A look back at this week’s news

26 08 2015

The Met Office has been in the news again this week, with our contracts for broadcast weather services generating a huge amount of column inches and public reaction.

It’s certainly been heartening to see and hear the level of public support for us. Over the last few days, ‘Met Office’ trended on Twitter and approaching 34,000 people have read our blog. We’ve had over 27,000 mentions of the Met Office on Twitter and lots of comments on our Facebook page. Here’s a very small selection of the feedback we’ve received:

  • @metoffice weather app will remain my first choice when it comes to weather reports.
  • @metoffice Met Office most highly respected in world. …
  • Dont worry @metoffice, you’ll always be my forecaster of choice :) #weather
  • .@metoffice Been using your app for quite a while. You provide an amazing service.
  • … Behind that lay my respect for the expertise and professionalism of the Met Office and its presenters.
  • … I do trust The Met Office and will follow them online …
  • … I’ve used the Met Office local weather map for years and find its forecasts almost unerringly accurate. You must also take into account the exceptional volatility of UK weather, and I doubt anyone can better MO for their knowledge and experience in that regard.

Moving from the positives to the negatives – there is some misinformation around.

Firstly about our apps. There’s been some suggestion in the media that our app is not popular. However, our apps have had 12 million downloads and they are rated 4 out of 5 on android and 3 out of 5 on iPhone. Like all providers we are always looking to improve and we hope build on this in the future. Last week we had 128% increase in app downloads and a 94% increase on website hits too.

Secondly in terms of value for money, it has been suggested that the Met Office charges the BBC £30 million a year. This, in fact, is the total of our commercial revenue from a wide range of customers – aviation, energy, marine, retail to name but a few. We receive only a small fraction of that amount for our presenter services to the BBC. Given that our presenters are paid at market rates this has to be great value for money.

For us, though, it’s never been about the money. It’s about serving the nation and ensuring the public benefits from the best weather forecasts and warnings to make informed decisions.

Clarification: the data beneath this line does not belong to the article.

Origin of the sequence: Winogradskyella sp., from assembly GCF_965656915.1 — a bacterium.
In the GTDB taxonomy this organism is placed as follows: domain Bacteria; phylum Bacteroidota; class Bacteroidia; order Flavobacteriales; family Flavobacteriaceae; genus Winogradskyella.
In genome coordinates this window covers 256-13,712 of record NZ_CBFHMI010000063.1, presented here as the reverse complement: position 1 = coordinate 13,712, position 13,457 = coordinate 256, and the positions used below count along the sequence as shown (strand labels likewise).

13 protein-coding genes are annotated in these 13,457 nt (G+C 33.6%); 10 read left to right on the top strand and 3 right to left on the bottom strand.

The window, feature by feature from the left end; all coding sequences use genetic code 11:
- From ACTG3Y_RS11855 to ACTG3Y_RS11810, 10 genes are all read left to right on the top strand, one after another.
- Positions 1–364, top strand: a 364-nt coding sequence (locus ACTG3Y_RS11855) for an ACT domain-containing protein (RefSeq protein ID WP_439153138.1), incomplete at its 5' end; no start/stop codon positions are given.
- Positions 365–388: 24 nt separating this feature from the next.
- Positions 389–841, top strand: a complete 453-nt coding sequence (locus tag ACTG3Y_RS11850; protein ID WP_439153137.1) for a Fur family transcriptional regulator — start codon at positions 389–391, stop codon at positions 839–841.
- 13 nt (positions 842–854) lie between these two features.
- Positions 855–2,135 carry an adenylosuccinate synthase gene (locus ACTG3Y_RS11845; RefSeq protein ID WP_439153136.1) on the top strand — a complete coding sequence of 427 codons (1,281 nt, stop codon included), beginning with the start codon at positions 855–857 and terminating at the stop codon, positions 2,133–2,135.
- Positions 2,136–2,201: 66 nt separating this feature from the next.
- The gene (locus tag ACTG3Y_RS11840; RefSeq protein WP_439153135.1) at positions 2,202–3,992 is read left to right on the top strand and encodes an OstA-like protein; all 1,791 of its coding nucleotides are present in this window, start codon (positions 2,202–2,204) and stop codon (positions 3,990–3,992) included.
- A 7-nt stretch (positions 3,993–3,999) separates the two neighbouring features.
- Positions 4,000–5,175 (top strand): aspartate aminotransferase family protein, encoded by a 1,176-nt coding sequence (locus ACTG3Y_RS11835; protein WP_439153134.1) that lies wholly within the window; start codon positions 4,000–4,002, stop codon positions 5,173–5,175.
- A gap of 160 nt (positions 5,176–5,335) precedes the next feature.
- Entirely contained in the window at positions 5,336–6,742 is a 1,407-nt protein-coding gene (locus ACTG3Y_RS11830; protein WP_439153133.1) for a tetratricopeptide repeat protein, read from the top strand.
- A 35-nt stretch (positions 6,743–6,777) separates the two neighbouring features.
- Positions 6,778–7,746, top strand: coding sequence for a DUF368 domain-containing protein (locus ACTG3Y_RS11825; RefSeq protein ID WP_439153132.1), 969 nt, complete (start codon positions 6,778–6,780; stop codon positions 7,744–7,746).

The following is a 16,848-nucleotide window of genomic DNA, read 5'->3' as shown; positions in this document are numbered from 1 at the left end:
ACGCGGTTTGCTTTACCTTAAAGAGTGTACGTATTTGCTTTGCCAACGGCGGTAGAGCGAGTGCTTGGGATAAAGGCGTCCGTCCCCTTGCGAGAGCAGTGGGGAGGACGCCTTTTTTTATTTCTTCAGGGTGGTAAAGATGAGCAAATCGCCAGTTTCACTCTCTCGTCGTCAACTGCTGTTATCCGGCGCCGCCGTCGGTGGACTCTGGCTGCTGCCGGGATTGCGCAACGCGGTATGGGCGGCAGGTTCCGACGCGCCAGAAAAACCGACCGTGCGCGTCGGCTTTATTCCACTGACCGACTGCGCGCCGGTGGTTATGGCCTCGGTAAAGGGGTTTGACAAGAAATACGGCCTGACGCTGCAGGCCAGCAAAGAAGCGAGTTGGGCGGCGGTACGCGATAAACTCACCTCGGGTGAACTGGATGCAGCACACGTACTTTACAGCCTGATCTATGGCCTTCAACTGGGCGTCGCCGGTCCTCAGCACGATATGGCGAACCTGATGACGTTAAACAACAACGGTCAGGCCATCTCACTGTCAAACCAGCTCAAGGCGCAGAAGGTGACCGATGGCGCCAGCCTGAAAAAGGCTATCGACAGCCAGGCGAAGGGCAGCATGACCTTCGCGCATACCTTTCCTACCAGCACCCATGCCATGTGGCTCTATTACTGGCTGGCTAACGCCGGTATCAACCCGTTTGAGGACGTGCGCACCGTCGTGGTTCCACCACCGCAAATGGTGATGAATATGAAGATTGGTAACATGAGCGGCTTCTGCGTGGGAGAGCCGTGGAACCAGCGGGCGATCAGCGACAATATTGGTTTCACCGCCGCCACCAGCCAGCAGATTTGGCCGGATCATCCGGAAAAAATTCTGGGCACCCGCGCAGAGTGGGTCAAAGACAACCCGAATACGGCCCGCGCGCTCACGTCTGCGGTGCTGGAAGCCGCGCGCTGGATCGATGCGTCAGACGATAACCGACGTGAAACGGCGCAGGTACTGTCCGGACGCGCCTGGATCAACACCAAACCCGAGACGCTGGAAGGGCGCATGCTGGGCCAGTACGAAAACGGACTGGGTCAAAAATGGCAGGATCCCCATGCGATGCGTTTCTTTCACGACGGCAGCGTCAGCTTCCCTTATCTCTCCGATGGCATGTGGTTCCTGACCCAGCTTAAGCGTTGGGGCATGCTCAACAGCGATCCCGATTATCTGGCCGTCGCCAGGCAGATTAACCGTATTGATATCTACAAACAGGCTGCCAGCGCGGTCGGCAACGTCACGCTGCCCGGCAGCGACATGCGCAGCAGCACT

Highest temperatures and rainfall over the weekend

23 08 2015

Over the past 24 hours the weather has delivered a mixture of hot sunshine, thunderstorms, hail and heavy rain as we highlighted earlier in the week.

As expected, sunny skies and warm air being pushed northwards from the continent allowed temperatures to climb across central and eastern parts of the UK, reaching maximums in the high 20s and low 30s on Saturday with a humid feel:

Table showing Maximum temperatures for Saturday 22 August 2015

Location Maximum Temperature in C
Gravesend 30.9
Kew Gardens 30.9
Heathrow 30.7
St James’s Park 30.7
Northolt 30.6

These high temperatures set off two areas of thunderstorms, one over central southern England and another over the Midlands, moving into northern England. These storms caused localised surface water flooding and flooding of some properties in North Yorkshire as up to 30mm of rain fell in an hour. There were also impacts to the York-Leeds rail line.

Across the northwest of the UK it was fresher and mainly dry with some sunshine, while the areas in between were rather cloudy with some rain.

Overnight, the heavy, thundery downpours continued to move northwards, while heavy rain also spread into western parts of the UK. By this morning at 10am the rainfall totals for the 24 hours were as follows:

Table showing rainfall totals for the 24 hours up until 10am on Sunday 23 August 2015

Location Rainfall in mm
Bramham 62.6
Ryhill 54.6
Tredegar 40.6
Linton-on-Ouse 39.8
Scolton Country Park 36.8

During today, the heavy rain has continued to spread north and eastwards with a mixture of sunny spells and heavy showers following across the south. Ahead of this, temperatures across eastern England have again peaked in the mid to high 20s.

Table showing rainfall totals bwtween 10am and 4pm on Sunday 23 August 2015

Location Rainfall in mm
Hereford 20.8
Llanbrynmair 20.4
Sarn 17.8
Lake Vyrnwy 17.2
Porthmadog 17.2

The changeable weather will continue as we head into next week. Met Office National Severe Weather Warnings have been issued and everyone is encouraged to keep up to date with forecasts and warnings over the next few days and to make plans accordingly.